Photography by Sally Griffiths

Photography by Sally Griffiths




Founder Rebecca Mapes on inspiration, ethically sourced materials and creating something beautiful.




Rebecca Mapes is meticulous, and she knows it. Ever since she took a jewelry making class in her first year of college, she’s been hooked on the intricate processes and rigorous attention to detail that jewelry making requires.

Mapes’ jewelry line, Winden, was created in early 2013. After finishing her degree at Pratt, Mapes interned at jewelry companies Pamela Love and In God We Trust to learn the ins and outs of the jewelry trade. After gaining as much knowledge as she could on the practical side, she decided it was time to craft something of her own. It was a leap of faith, but like any young entrepreneur, one she was willing to take. “It was kind of a bold move for me,” says Mapes. “I didn't have any savings and I had only lined up a babysitting job. But I guess I felt strongly enough about wanting to do it that it didn't matter.”


“As a maker of jewelry I love the gratification of having an idea, sitting down at my bench and creating it. The best days are when I ignore everything because I have this idea I'm so excited about. I just have to get it out."

Winden is named after Mapes’ grandparents farm in Ithaca, New York. Mapes grew up across the street, but spent most of her time on the farm exploring the surrounding woods and fields, cultivating a deep love for nature—trees, stones, animals and flowers. The motifs, symbols, and shapes of these objects have significantly impacted her work. Made from solid sterling silver, 14kt gold, and stones she plucks herself from the shores of Lake Erie, her earrings are fine and delicate yet make a subtle impact. Her necklaces, like the one shown at right, range from bold, sculptural pieces to classic, thin chains. “I’m constantly inspired by nature, it’s hands down my biggest source of inspiration,” says Mapes. “Not only in the shapes and forms I see but also in physical materials—pebbles, gemstones, metal etc. I get obsessed with a particular plant or shell or even animal and I try recreating the shapes in metal and wax. The restrictive quality of wax carving and forging things out of metal greatly informs my design process. It’s the reason why I don’t make exact replicas of the things I see in nature, because the metal doesn’t allow that, so I have to find a different way to convey the gracefulness and wildness of a form.”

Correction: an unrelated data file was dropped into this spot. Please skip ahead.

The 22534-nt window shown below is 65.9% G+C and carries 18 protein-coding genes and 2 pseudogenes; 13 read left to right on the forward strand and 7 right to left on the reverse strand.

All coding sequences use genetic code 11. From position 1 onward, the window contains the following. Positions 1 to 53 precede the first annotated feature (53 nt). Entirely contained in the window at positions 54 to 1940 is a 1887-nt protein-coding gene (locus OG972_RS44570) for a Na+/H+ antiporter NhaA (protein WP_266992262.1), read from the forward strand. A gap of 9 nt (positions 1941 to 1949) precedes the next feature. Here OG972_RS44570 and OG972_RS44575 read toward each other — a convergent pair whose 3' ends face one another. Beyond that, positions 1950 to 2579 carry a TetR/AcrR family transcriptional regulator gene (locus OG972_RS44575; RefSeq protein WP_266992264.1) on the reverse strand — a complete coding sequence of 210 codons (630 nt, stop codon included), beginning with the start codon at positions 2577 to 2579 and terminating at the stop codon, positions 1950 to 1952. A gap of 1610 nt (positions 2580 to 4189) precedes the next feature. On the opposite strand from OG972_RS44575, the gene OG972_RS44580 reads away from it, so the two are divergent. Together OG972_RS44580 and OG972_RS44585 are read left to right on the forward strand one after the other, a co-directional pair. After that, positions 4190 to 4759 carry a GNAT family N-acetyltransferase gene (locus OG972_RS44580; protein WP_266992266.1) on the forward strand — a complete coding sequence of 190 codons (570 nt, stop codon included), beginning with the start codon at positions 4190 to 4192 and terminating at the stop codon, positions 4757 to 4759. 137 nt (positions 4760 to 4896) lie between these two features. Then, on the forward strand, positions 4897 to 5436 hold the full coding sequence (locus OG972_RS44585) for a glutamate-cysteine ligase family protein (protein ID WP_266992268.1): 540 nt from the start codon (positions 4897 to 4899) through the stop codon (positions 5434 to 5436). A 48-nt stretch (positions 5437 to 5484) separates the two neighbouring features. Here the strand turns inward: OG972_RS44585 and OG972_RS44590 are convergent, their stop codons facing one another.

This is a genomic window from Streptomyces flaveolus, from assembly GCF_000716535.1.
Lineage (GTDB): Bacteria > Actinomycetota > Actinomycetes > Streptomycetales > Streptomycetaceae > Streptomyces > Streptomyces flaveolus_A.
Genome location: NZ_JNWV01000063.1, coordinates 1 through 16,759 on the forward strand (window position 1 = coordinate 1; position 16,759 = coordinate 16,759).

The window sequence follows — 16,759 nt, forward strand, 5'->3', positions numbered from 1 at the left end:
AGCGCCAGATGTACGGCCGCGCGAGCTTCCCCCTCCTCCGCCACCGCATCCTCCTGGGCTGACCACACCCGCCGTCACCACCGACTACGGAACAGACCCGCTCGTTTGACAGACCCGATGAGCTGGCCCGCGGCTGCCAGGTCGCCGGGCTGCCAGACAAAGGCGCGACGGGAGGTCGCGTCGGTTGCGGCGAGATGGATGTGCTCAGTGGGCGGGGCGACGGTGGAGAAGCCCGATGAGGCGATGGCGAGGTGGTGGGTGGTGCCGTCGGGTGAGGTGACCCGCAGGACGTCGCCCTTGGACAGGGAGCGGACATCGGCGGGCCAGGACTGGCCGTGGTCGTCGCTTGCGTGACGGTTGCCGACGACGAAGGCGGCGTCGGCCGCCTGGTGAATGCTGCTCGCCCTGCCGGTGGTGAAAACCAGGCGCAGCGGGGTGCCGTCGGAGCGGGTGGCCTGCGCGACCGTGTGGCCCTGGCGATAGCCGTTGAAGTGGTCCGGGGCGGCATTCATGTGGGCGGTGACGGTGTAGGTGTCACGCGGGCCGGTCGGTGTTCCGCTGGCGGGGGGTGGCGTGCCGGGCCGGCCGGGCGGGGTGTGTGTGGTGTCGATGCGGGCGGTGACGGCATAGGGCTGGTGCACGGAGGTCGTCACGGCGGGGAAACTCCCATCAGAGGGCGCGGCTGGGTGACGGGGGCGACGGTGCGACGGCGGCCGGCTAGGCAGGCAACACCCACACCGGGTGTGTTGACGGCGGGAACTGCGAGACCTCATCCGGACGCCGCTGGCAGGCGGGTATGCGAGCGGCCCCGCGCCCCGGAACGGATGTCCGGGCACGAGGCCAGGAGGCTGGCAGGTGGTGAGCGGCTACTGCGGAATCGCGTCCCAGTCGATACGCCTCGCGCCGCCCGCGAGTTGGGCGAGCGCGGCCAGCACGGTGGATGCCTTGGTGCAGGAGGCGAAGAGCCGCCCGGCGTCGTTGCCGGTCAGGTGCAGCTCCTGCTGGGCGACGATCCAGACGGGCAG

Considered, and refined, her pieces imbue a quiet confidence to those who wear them. Her work is never overbearing, just the type you can put on with a silk shirt, well-worn jeans and a blazer, to still look elegant. 

For Mapes, a new creation begins with the seed of an idea. “For most of my pieces I start with the inspiration. For the Amalfi Ring I was inspired after finding a large antique sterling silver domed ring on a spring trip to Italy. I was also feeling really inspired by the sea, specifically shells, in addition to this large domed shape. I gathered a ton of images of shells at the New York Public Library and created some very basic ideas of the ring I wanted to design. I carved the ring out of wax, trying to merge the voluminous ridges of shells into a domed ring. After finishing the carving I took it to the diamond district to be cast. I further perfected the shape of the casting by filing and hand sanding. A mold was then made of that prototype!” This obsessive attention to detail is threaded throughout Mapes’ work. 

She spends as much time working on her packaging as she does ensuring her jewelry is made from 90% recycled materials sourced in New York.  Her stones are hand picked, and her barrettes are made from cellulose acetate, a material derived from plants. “My hope is that my choice to support vendors who share my values on sustainability will make it that much easier for jewelry companies to be sustainable in the future,” she says. “If we all choose to invest in businesses that are actively trying to make decisions that protect the earth, eventually those are the only businesses that will exist.”


"I love everything old, like a lot of people do. Old photographs, old fashion ads. I love the fuzzy quality of vintage images, I’m very nostalgic."